- Historic Sites
Billy the Kid Country
The legend of the most famous of all outlaws belongs to the whole world now. But to find the grinning teen-ager who gave rise to it, you must visit the New Mexico landscape where he lived his short life.
April 1991 | Volume 42, Issue 2
Fire destroyed the original Wortley Hotel, but it has been reconstructed on the old foundations and now functions, under state auspices, as a hotel whose rooms are adorned with iron bedsteads and other Victorian furnishings. The food is splendid, and there is no finer way to savor the atmosphere of the old town than to while away the sunset hour in a rocking chair on the tree-shaded front porch.
The Tunstall store, now stocked with quaint merchandise, provided the setting for an episode with fateful consequences for Billy Bonney. On the morning of April 1, 1878, Billy and five companions rose from ambush behind the adobe wall of the store’s corral and gunned down Sheriff Brady. Three years and two weeks later, in a ramshackle adobe building that still stands on the plaza of the old Mesilla, the Kid heard Judge Bristol pronounce the sentence of death on him for Brady’s murder. None of Billy’s accomplices in the deed even stood trial; indeed, no other man on either side was convicted of any offense committed during the Lincoln County War.
Lincoln formed the battleground for the decisive event of the war: the Five-Day Battle, July 15-19, 1878. The course of the conflict may be easily traced today, with interpretive signs aiding in the reconstruction. The Wortley Hotel and the torreón furnished the strongholds of Sheriff George Peppin and his posse, while the Regulators holed up in the McSween house and the Tunstall, Montaño, and Ellis stores. In the end, however, the fight resolved itself into a siege of the McSween house.
Billy insisted that the Regulators must either burn to death or make a break for the riverbank.
This occurred on July 19, when Lt. Col. Nathan A. M. Dudley marched a column of U.S. soldiers into Lincoln from Fort Stanton. Dudley had orders to stay out of the troubles in Lincoln, but he convinced himself that the lives of noncombatants depended on his presence. His arrival, however, favored the sheriffs gunmen by intimidating all the Regulators except those in the McSween house with Billy to abandon their positions and flee the town.
McSween, with Billy and fourteen men, held his spacious U-shaped adobe dwelling adjacent to the Tunstall store. Early in the afternoon possemen succeeded in setting it afire. It burned slowly, room by room, until by nightfall only one room remained. Billy insisted that the Regulators must either burn to death or make a break for the river. Flames illuminated the open space between the house and the Tunstall store, but he and three others sprinted through a blizzard of bullets to safety in the trees on the riverbank. Behind, in what one of the deputies called the “big killing,” McSween and three more died while others crawled away wounded.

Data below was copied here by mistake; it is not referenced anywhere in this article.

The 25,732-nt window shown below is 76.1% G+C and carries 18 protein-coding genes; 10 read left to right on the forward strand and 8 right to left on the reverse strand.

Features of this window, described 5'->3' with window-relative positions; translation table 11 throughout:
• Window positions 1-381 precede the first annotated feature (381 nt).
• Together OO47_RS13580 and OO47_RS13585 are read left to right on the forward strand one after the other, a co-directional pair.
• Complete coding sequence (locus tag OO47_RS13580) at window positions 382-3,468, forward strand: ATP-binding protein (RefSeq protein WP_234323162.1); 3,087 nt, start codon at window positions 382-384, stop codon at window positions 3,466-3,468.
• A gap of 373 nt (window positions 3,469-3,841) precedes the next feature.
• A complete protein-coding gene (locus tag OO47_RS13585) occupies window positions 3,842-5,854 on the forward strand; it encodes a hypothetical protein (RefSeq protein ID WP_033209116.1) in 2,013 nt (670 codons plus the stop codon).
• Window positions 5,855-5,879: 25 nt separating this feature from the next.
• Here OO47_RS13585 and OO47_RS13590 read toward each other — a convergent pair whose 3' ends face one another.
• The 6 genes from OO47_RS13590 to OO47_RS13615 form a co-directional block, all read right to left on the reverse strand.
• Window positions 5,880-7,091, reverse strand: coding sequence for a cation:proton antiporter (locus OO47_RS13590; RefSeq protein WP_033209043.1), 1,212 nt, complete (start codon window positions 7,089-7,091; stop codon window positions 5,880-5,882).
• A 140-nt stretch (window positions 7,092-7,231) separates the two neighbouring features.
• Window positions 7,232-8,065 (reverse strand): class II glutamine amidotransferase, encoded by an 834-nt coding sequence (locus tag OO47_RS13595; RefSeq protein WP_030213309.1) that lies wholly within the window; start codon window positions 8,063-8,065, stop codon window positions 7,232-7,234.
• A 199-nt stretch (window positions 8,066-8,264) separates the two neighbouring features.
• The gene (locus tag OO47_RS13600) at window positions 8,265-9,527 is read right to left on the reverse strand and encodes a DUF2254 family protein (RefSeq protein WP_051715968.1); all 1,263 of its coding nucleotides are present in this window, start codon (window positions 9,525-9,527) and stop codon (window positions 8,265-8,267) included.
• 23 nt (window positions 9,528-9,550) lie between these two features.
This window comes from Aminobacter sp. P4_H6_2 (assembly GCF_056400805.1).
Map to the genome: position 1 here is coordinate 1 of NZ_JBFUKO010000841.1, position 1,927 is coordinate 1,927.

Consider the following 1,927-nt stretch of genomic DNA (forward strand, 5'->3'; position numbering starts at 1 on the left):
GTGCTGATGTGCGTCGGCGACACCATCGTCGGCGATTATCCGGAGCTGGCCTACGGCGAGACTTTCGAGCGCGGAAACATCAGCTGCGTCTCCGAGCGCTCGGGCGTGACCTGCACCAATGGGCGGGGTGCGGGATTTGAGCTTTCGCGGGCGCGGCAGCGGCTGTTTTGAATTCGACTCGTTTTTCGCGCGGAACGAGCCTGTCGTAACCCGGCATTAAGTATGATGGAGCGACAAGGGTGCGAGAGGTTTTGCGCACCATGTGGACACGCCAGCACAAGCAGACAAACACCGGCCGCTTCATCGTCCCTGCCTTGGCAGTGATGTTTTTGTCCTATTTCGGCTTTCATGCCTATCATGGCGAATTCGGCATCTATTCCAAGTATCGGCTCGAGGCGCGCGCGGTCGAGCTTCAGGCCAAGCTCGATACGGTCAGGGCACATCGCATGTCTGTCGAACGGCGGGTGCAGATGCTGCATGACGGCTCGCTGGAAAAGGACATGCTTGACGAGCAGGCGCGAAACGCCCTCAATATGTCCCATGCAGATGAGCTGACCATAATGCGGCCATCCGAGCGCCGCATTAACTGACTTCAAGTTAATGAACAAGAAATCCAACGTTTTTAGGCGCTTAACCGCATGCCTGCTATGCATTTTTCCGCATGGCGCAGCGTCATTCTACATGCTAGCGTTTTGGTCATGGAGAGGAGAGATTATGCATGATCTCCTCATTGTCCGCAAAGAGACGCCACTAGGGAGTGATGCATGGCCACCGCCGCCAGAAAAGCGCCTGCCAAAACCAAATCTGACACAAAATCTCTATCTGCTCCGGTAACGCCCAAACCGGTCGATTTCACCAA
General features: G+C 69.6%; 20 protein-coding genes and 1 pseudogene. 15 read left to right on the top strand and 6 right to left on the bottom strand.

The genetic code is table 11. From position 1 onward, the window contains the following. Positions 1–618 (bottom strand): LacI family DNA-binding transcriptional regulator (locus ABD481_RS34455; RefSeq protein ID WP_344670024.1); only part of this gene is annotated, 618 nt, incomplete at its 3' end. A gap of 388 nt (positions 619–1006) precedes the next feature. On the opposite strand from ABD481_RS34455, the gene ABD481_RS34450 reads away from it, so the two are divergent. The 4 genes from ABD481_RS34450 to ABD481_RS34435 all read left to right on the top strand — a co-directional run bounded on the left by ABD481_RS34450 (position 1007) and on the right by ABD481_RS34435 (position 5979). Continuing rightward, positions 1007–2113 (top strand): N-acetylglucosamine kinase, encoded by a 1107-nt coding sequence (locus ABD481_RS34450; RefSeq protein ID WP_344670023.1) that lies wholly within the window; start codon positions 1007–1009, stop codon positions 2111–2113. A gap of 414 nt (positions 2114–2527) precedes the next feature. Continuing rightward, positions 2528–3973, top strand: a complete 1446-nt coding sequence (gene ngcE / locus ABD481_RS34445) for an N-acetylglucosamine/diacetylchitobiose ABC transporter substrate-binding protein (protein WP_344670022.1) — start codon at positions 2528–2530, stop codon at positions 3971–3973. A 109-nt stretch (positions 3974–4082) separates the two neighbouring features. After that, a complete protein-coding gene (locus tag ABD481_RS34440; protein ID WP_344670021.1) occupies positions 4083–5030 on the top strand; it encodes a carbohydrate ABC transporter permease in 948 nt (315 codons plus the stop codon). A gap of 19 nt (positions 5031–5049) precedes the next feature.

Lincoln itself is not the only reminder of the Lincoln County War. Ten miles to the east stands the picturesque adobe village of San Patricio. Here Regulators and Dolanites fought two important skirmishes. At the mouth of the Rio Hondo, where it flows into the Pecos fifty miles to the east, stands Roswell. On the edge of the city is the site of South Spring ranch, headquarters of the legendary John Chisum. The “cattle king of New Mexico” supported the McSween faction, and his ranch was the scene of an Independence Day exchange of gunfire between Billy and some Regulator friends and pursuing deputies. West of Lincoln, nine miles up the Bonito, Fort Stanton occupies a mountain-rimmed plain. Now a state mental hospital but still exhibiting many early military buildings, it played a key role in the war even before Colonel Dudley marched on Lincoln. And over the mountains some forty miles to the southwest is the site of Blazer’s Mills and the Mescalero Apache Indian Agency.
The sawmill, gristmill, and big house of the Iowa dentist Joseph H. Blazer defined another battleground of the Lincoln County War. There, only three days after the killing of Sheriff Brady, a classic Old West shoot-out erupted when Regulators tried to arrest a game little fellow known as Buckshot Roberts. Pumping his Winchester from the hip because of a bad arm, Roberts hit three of the Regulators before taking a bullet in the groin and barricading himself in Dr. Blazer’s office. Waiting until Roberts had emptied his rifle, Billy Bonney rushed to the porch, thrust his own rifle toward Roberts, and fired. At the same instant, however, Buckshot shoved the muzzle of his empty weap on into the Kid’s midriff, knocking him breathless. The bullet smashed the doorjamb, and Billy beat a hasty retreat. After Roberts blew off the top of the Regulator captain’s skull, his assailants drew off, leaving him to die in peace.